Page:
HIV/AIDS in Botswana
Botswana is experiencing one of the most severe HIV/AIDS epidemics in the world. The national HIV prevalence rate among adults ages 15 to 49 is 24.8 percent, which is the third highest in the world, behind Lesotho and Swaziland. HIV/AIDS threatens the many developmental gains Botswana has achieved since its independence in 1966, including economic growth, political stability, a rise in life expectancy, and the establishment of functioning public educational and health care systems.
The prevalence and impact of HIV/AIDS in Botswana is notoriously hard to estimate. For example, it was in 2006 calculated that high HIV infection rates should cause slight annual population decline. However the 2011 census showed robust population growth averaging 1.9% per year since the previous census in 2001.
Botswana is in general well-equipped and with strong infrastructure to test the population for HIV, meaning the level of contamination may in fact be on par with other African nations, whilst being reported as being the nation with the second highest HIV prevalence rates in the world. The primary mode of transmission is heterosexual contact, with the military and young women at higher risk of HIV infection than other sectors of the population. Young women (ages 15–24) who have HIV in Botswana outnumber young men with HIV by more than two-to-one. The national incidence rate is 1.5 per cent, or more than 15,000 new infections per year. HIV infection rates vary by geographical region: They are highest in cities, lower in towns, and lowest in villages. Extended families and communities have exhibited resourcefulness and generosity in their willingness to absorb and care for orphaned children, but this capacity is being exhausted, especially as the current generation of grandparents begins to die. Although the country has been somewhat effective in fighting HIV, it remains particularly prevalent in eastern regions such as Bobirwa and Selebi Phikwe, where the prevalence remains as high as 40%.
Efforts to control
Following the first reported case of HIV in Botswana in 1985, the country’s response was mainly focused on screening blood to eliminate the risk of transmission through transfusion. Public spending on tackling HIV/AIDS was minimal by today’s standards and remained so until 1997. Consequently, while life expectancy in Botswana stood at 65 years in 1990, it was estimated to have fallen to 57 by 1997 and to just 35 in 2005. However, after the 2011 census life expectancy was revised upwards to 54.5 years. In 1997, the government of Quett Masire outlined a ‘national vision’ (Vision 2016) to outline the country's long-term aims. It stated that "By the year 2016, the spread of the HIV virus that causes AIDS will have stopped, so that there will be no new infections by the virus in that year."
Since 1997, the government has been significantly more proactive in combating the epidemic. Under the governments of Festus Mogae, a programme was introduced in 1999 for the Prevention of Mother-to-Child Transmission (PMTCT). In August 2000, the Gates Foundation, with the Harvard AIDS Initiative and the pharmaceutical companies Merck and Bristol-Myers Squibb, started an HIV/AIDS treatment program, working with the government. The program's target was to treat every citizen of Botswana infected with HIV/AIDS. In addition, anti-retrovirals (ARVs) would be given out to those who were at an advanced stage of the disease. However, Botswana lacked adequate health-care workers and a stable medical infrastructure to implement the program. In 2003, the government introduced the first National Strategic Framework against AIDS. In 2004, with adult HIV prevalence at nearly 40 percent nationwide, the government introduced routine HIV testing for citizens. By 2008, spending on Botswana’s response to HIV/AIDS had risen to US$340 million, of which approximately two-thirds was provided by Botswana’s central government (a significantly higher proportion than in other sub-Saharan nations).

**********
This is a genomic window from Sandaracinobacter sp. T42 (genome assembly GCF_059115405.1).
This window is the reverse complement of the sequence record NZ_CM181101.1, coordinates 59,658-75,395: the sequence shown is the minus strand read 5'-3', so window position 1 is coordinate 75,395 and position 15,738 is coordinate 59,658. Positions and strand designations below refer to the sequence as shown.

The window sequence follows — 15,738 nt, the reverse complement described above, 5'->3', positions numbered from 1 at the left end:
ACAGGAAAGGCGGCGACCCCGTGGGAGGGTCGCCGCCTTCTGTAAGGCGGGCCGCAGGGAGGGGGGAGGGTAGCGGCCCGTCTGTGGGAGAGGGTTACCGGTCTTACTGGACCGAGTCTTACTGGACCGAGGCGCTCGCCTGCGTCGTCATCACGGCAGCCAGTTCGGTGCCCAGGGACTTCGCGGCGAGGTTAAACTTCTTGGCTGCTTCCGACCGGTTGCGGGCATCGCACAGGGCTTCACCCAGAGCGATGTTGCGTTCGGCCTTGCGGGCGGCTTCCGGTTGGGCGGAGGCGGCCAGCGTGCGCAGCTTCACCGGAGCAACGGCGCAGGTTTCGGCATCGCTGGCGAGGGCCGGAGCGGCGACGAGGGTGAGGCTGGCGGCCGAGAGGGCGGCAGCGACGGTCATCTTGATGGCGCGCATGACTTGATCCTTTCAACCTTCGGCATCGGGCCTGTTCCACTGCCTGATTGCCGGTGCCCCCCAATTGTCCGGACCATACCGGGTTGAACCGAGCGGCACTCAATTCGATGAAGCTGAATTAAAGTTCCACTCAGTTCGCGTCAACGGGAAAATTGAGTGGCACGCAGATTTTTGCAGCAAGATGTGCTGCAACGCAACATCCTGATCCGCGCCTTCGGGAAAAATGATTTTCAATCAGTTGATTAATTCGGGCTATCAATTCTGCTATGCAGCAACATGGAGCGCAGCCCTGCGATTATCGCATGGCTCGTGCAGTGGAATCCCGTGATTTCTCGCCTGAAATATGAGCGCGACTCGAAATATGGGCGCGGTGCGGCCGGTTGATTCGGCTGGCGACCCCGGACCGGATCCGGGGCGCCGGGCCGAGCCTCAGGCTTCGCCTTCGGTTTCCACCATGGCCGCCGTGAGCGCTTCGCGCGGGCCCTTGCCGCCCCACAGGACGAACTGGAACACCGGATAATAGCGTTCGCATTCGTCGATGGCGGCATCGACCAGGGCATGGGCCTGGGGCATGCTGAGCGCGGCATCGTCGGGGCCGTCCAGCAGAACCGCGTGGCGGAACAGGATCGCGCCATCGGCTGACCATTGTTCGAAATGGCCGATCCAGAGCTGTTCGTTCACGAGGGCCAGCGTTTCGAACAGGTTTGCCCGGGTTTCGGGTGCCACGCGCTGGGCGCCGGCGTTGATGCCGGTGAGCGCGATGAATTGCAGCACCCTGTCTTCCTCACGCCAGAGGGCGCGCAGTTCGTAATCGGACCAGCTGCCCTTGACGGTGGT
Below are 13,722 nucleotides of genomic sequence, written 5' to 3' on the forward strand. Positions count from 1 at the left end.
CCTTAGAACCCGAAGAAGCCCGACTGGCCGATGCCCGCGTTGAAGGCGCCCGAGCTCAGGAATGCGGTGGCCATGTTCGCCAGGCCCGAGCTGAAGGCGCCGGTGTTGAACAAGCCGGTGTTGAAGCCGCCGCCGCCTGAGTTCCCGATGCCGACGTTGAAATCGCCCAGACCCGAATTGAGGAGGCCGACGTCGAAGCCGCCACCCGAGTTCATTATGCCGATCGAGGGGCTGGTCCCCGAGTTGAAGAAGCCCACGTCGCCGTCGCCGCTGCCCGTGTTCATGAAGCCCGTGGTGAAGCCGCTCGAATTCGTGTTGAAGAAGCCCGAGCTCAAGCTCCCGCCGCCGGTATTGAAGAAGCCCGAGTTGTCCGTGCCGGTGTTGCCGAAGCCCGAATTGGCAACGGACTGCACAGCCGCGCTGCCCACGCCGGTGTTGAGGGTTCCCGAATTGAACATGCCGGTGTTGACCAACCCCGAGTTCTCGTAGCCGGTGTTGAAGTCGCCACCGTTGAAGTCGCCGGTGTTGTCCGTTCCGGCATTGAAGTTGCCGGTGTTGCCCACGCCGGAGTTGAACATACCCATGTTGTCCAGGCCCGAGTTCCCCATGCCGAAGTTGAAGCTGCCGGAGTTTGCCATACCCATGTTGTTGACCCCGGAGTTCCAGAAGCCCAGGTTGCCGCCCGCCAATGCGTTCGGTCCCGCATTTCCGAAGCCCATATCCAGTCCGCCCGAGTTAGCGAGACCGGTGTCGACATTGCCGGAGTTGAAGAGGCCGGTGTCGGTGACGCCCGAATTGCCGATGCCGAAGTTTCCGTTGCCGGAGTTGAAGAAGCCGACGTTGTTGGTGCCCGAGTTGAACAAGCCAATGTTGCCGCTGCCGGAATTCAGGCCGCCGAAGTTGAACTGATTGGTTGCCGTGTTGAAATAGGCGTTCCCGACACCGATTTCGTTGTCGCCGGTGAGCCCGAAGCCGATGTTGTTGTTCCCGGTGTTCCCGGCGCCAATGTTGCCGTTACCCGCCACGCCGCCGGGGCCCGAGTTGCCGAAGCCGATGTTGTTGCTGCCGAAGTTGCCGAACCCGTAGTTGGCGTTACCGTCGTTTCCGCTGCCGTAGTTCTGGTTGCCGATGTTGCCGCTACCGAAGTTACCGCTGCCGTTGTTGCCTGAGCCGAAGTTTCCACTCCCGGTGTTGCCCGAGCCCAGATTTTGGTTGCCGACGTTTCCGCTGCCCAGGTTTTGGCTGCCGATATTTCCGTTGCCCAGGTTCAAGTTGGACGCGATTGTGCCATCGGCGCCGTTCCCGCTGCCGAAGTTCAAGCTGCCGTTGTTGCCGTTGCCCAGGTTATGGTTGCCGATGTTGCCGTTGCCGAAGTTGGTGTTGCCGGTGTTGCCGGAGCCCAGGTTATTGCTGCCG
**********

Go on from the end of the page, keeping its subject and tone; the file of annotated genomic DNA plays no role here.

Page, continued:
In 2011, the Ministry of Education introduced new HIV/AIDS education technology for schools. The TeachAIDS prevention software, developed at Stanford University, was distributed to every primary, secondary, and tertiary educational institution in the country, reaching all learners from 6 to 24 years of age. There is evidence that these policies are having some impact, for example HIV prevalence among 15- to 19-year-olds fell from 24.7 percent in 2001 to 13.2 percent in 2009. However, at the household level, families face increasing health expenditures to meet the needs of family members with HIV/AIDS. At the same time, they are experiencing loss of income as productive family members become sick and die.
Botswana’s workforce is being depleted as many productive adults develop AIDS and are no longer able to work. According to the US State Department, between 1999 and 2005 Botswana lost approximately 17 percent of its health care workforce due to AIDS. By 2020, it has been projected that the loss in agricultural labour force due to AIDS could be more than 23 percent.
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